Monday, May 2, 2011

WATCH/UPDATED MAY 3: Damon Fowler's Sugar Shack Mondays with the Damon Fowler Group and special guest Eddie Wright Band

Eddie Wright
UPDATED MAY 3: Click link below for last night's interview/performances and Sugar Shacks from the past.

This week's edition of Damon Fowler's Sugar Shack Mondays features Fowler's talented close friend Eddie Wright.

A singer, guitarist and harmonica player, Wright has been fronting his own bands for decades. But he has also collaborated for years with Fowler. The two used to perform as a duo and Wright co-wrote most of the song's on Fowler's latest Blind Pig Records release "The Devil Got His Way" as well as a few on Fowler's 2009 Blind Pig debut "Sugar Shack."

It's always good times when the Damon Fowler Group brings unofficial band-mate Wright on stage.

Damon Fowler's Sugar Shack Mondays
Showcasing the best in touring talent
8 p.m. Mon., May 2 with special guest:
No cover

Click to watch the performances at
8 p.m. Monday, May 2

Watch live streaming video from sugarshackmonday at

Sunday, May 1, 2011

UPDATED 5/5: Kris Kristofferson to pen memoir

UPDATED 5/5: Here's the entire interview. Story running on cover of Bradenton Herald's Weekend section today: "Kristofferson reflects on remarkable career."

Kris Krisofferson has lived the kind of life most men only dream of.

A U.S. Army Captain and then a janitor, he came to be known as a poet, rock star, movie star and sex symbol.

Yeah, it's a cliche, but he's now best described as a living legend. 

I had the privilege of calling Krisofferson at his Hawaii home recently for a story to advance his May 10 date at Tampa Theatre.

Here's a snippet:

Me: Your life is as amazing as any fictional one. I’m sure you’ve had numerous memoir offers. Have you ever considered writing one, or something like Bob Dylan’s “Chronicles?”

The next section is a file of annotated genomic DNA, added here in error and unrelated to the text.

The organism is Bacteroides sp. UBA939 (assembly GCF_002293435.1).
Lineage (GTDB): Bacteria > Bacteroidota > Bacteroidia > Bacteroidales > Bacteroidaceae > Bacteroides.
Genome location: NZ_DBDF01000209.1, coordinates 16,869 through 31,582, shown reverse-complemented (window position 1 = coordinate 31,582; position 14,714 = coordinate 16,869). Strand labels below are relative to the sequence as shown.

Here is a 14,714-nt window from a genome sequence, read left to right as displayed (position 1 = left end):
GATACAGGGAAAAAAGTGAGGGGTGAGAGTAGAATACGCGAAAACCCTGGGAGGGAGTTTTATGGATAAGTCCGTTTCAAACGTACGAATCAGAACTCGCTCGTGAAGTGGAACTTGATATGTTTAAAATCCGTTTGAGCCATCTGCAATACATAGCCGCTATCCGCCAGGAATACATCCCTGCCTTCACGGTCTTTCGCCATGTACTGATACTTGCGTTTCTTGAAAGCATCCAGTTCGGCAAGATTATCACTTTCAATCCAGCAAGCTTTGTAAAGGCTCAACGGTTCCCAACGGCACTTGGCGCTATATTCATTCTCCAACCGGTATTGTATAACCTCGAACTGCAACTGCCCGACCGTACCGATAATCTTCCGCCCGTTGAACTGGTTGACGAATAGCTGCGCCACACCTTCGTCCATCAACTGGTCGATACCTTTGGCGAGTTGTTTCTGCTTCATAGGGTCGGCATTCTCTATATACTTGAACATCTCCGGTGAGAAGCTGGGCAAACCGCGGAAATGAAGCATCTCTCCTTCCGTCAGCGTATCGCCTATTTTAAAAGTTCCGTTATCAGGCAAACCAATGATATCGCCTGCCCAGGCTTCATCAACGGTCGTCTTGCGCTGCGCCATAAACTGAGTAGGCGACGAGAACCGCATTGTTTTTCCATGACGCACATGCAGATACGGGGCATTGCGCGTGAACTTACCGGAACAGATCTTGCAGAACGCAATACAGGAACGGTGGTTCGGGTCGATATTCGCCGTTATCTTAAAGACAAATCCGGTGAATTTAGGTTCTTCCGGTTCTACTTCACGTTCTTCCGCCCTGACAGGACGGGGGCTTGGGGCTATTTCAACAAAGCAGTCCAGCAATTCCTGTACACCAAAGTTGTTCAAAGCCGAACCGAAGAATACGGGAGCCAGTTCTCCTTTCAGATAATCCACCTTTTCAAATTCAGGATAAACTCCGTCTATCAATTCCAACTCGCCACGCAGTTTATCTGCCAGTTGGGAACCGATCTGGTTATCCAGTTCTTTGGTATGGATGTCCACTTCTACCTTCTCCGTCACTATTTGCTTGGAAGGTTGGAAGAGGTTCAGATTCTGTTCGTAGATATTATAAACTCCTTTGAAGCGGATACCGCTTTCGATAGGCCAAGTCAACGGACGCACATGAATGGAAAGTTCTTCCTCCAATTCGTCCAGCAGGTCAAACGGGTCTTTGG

Kristofferson: Yeah, I plan on doing that as soon as I can slow down and get off the road. I'm just as amazed as you are at the stuff I had the audacity to do (laughs). It would be interesting to do and a way to let my kids in on all the things going down.

Me: You know as soon it's completed a producer will snatch up the film rights. Who would you like see play you in the movie?

Kristofferson: Oh boy, that’s hard. They were going to do a film about Janis (Joplin) and I remember being asked if Brad Pitt would be a good guy to play me and I said, "That’s perfect!" (laugh). But the movie didn't get made and Brad got spared (laugh).

My Kristofferson story will run in the Bradenton Herald later this week. I'll update this blog post with link. 

Kristofferson at Tampa Theatre on May 10.

Photo courtesy of his label New West Records.

Mother's Day: Don't mess it up!

One week until Mother's Day.

Start planning!
Do something special with the woman who birthed you, endured you through the terrible twos, worried herself sick during your teens, wondered if you’d ever decide on a career and continues to send you a check every time your car breaks down.
For suggestions, continue reading my Sunday column "Don't mess up Mother's Day."